My food was delicious overall. The chicken was cut into perfect small bite-size pieces. This is the way to do it when you have a smaller amount, it makes it look like you have more chicken and it stretches further through the rice. The teriyaki sauce was thick and a bit too salty for me, even for a soy-based concoction. It reminded me of the Kikkoman Teriyaki Baste & Glaze that I used to use on occasion before the Carb Hammer came down. The ginger salad dressing was plentiful, thick and tangy. It made that iceberg lettuce taste great. It is similar to the dressing you receive at a Hibachi steakhouse. Yummy. But the best part of the box were the tempura. I got 2 pieces each of veggie and shrimp and was thrilled, because I expected only one each. The shrimp were great, the batter delicious and the dipping sauce was the perfect accompaniment. Surprisingly, I really enjoyed the mushroom tempura – mushrooms almost made my list of foods I cannot tolerate, but were edged out by sausage at the wire. This mushroom was great, not spongy at all and how bad could any food be when it is covered in tempura batter and deep fried? Really? Maybe I could even eat mayonaisse that way, if I could figure out how to get the battter wrapped around a blob of mayo.
The Mount Fuji summit of this meal was the Japanese Onion Ring, otherwise known as onion tempura. OMG – it was awesome. I think they should offer a basket of those on the menu. Ron would have had a religious experience over these onions. Phil said Dan could have a piece of his because he wouldn’t be able to eat everything and before the sentence was fully out of Phil’s mouth, Dan’s chopsticks were grabbing a piece of tempura out of Phil’s box. Dan was hoping for an onion (since I was going on and on about it) but it was a mushroom. Still delicious though!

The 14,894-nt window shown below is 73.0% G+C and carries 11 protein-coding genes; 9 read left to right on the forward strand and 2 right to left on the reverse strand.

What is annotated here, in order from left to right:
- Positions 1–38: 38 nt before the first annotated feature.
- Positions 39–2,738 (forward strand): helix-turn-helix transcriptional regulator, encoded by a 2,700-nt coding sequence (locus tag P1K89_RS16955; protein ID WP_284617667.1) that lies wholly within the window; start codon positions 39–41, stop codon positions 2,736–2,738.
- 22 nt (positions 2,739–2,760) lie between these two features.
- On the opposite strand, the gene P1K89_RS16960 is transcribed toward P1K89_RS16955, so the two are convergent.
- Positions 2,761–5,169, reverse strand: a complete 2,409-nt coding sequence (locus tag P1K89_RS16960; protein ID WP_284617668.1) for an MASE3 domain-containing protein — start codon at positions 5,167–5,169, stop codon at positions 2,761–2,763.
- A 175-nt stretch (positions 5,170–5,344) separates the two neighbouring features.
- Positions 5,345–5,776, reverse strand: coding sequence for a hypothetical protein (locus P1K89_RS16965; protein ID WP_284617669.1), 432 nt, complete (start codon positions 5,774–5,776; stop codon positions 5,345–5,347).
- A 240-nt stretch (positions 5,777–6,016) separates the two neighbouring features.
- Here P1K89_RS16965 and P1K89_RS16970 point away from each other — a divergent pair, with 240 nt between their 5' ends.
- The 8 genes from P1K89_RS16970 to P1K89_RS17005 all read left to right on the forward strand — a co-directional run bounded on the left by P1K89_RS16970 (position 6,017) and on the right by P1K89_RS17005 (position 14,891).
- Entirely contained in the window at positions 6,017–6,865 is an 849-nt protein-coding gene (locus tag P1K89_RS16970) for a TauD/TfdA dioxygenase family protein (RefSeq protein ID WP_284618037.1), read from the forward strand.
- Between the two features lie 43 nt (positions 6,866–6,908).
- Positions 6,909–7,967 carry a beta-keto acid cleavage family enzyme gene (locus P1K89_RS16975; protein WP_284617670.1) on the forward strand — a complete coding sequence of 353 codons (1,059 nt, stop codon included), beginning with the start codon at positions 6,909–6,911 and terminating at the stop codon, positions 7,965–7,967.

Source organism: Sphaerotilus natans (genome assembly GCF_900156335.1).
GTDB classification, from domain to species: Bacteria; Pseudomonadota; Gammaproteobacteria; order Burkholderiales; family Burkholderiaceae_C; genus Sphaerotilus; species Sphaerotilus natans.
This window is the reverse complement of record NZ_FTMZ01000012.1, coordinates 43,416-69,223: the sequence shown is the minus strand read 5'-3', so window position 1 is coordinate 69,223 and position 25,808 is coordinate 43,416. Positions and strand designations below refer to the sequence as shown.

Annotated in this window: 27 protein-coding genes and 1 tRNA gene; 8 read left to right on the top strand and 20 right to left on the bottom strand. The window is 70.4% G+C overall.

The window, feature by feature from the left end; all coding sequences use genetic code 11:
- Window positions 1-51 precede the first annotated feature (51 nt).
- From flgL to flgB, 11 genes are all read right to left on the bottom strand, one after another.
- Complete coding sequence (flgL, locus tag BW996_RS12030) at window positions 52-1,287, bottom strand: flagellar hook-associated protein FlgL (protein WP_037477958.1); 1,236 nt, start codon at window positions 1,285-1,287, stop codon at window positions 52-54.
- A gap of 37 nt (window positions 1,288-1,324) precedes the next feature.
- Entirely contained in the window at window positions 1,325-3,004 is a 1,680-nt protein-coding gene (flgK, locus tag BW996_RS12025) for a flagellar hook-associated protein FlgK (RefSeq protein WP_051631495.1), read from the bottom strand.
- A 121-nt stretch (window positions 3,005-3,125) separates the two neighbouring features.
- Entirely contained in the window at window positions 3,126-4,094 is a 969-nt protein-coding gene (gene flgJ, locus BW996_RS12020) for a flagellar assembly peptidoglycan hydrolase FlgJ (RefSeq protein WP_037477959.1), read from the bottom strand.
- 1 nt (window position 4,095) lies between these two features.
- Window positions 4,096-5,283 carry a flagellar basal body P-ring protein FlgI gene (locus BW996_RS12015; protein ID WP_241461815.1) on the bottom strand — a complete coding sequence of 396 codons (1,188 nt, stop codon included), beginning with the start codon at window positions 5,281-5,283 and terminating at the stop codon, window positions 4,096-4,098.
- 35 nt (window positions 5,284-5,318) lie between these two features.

As good as everything else was, I must say something about the fruit. It came from a can. Seriously. It didn’t even look like they were trying to disguise that it came from a can. At least the bags of frozen fruit have larger, irregular chunks of fruit that resemble fresh when thawed. If canned is the best you can do, just don’t bother. The fruit brought down the credibility of the entire meal. It made me wonder what else was fake.